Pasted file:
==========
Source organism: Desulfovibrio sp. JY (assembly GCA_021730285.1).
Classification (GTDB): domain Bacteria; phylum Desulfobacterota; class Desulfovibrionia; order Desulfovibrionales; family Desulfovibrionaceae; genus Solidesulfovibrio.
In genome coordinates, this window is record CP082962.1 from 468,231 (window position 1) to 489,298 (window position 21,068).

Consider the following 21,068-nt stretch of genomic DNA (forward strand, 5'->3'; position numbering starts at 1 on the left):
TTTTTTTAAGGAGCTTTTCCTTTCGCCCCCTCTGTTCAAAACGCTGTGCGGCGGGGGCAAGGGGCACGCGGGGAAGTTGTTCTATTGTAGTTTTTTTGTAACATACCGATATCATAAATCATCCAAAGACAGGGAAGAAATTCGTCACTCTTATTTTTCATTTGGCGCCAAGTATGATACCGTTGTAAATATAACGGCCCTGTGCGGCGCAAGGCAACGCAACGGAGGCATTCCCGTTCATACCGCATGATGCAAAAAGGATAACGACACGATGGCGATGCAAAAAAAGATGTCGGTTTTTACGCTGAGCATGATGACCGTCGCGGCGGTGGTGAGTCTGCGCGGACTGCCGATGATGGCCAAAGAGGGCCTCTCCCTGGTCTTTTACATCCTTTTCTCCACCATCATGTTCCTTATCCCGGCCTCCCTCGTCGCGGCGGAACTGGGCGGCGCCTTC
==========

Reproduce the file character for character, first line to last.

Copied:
Source organism: Desulfovibrio sp. JY (assembly GCA_021730285.1).
Classification (GTDB): domain Bacteria; phylum Desulfobacterota; class Desulfovibrionia; order Desulfovibrionales; family Desulfovibrionaceae; genus Solidesulfovibrio.
In genome coordinates, this window is record CP082962.1 from 468,231 (window position 1) to 489,298 (window position 21,068).

Consider the following 21,068-nt stretch of genomic DNA (forward strand, 5'->3'; position numbering starts at 1 on the left):
TTTTTTTAAGGAGCTTTTCCTTTCGCCCCCTCTGTTCAAAACGCTGTGCGGCGGGGGCAAGGGGCACGCGGGGAAGTTGTTCTATTGTAGTTTTTTTGTAACATACCGATATCATAAATCATCCAAAGACAGGGAAGAAATTCGTCACTCTTATTTTTCATTTGGCGCCAAGTATGATACCGTTGTAAATATAACGGCCCTGTGCGGCGCAAGGCAACGCAACGGAGGCATTCCCGTTCATACCGCATGATGCAAAAAGGATAACGACACGATGGCGATGCAAAAAAAGATGTCGGTTTTTACGCTGAGCATGATGACCGTCGCGGCGGTGGTGAGTCTGCGCGGACTGCCGATGATGGCCAAAGAGGGCCTCTCCCTGGTCTTTTACATCCTTTTCTCCACCATCATGTTCCTTATCCCGGCCTCCCTCGTCGCGGCGGAACTGGGCGGCGCCTTC